Earnings Management by Classification Shifting and IPO Survival
52 Pages Posted: 3 Dec 2019 Last revised: 29 Dec 2020
Date Written: November 19, 2020
The study examines the effect of earnings management by classification shifting on firm success, focusing on the survival of newly listed firms. We argue that shifting income-decreasing expenses from core to special items should negatively associate with future operating performance because of improper signaling of actual repeatable core profitability. We find that classification shifting strongly and negatively affects future Initial Public Offering (IPO) success and survival. We further identify the economic mechanisms that drive this finding and observe that our results are mitigated when the quality of external corporate governance alleviating agency concerns is stronger, also for IPO firms operating within stronger business contexts. Therefore, in an environment that facilitates firm survivability, the existence of weaker than reported sustainable performance may not end up materializing in the form of lower firm survivability as these factors aid firms’ continuing operations from a business perspective. Our findings provide evidence of the longer-term implications of a method of earnings management that has long been considered “soft” and without any longer-term reversing consequences.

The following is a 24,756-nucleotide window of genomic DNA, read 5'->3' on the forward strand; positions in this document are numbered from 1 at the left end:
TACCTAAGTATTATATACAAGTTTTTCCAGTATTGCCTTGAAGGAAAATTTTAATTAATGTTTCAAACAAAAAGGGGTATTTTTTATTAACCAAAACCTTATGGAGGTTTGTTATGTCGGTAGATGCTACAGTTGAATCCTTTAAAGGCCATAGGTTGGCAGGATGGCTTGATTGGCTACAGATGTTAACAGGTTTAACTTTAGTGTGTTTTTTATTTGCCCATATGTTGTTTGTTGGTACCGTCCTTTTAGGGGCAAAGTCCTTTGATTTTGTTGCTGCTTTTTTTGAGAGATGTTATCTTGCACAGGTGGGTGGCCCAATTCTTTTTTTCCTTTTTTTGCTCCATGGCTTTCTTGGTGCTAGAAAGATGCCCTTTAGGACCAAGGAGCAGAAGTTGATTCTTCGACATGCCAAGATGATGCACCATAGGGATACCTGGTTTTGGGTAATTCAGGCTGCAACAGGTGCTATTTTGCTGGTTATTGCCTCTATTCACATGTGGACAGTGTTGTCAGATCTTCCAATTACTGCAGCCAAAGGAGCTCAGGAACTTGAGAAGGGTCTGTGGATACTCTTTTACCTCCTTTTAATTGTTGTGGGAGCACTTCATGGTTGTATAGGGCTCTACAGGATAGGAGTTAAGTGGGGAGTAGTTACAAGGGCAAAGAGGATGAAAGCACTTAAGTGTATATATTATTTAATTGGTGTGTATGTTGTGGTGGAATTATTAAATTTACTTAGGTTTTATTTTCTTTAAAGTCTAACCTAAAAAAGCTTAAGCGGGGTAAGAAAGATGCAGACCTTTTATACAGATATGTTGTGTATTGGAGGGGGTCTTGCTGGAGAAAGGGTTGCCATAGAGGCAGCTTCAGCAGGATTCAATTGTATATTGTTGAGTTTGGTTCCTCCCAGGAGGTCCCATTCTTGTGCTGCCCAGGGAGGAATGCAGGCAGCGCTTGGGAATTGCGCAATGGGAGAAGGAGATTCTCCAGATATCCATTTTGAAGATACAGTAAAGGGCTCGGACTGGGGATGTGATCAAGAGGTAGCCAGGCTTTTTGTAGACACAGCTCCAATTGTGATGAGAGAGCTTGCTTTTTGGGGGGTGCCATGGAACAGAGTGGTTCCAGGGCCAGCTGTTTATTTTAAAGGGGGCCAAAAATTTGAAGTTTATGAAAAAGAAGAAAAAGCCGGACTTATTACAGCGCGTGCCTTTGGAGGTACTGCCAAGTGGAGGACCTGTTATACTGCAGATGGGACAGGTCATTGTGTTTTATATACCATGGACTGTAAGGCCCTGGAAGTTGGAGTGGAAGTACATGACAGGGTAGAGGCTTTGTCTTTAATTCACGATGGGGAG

Keywords: classification shifting; income manipulation; investor protection; initial public offering; ipo survival
JEL Classification: M41; M48; G14; G30; G32
Suggested Citation: Suggested Citation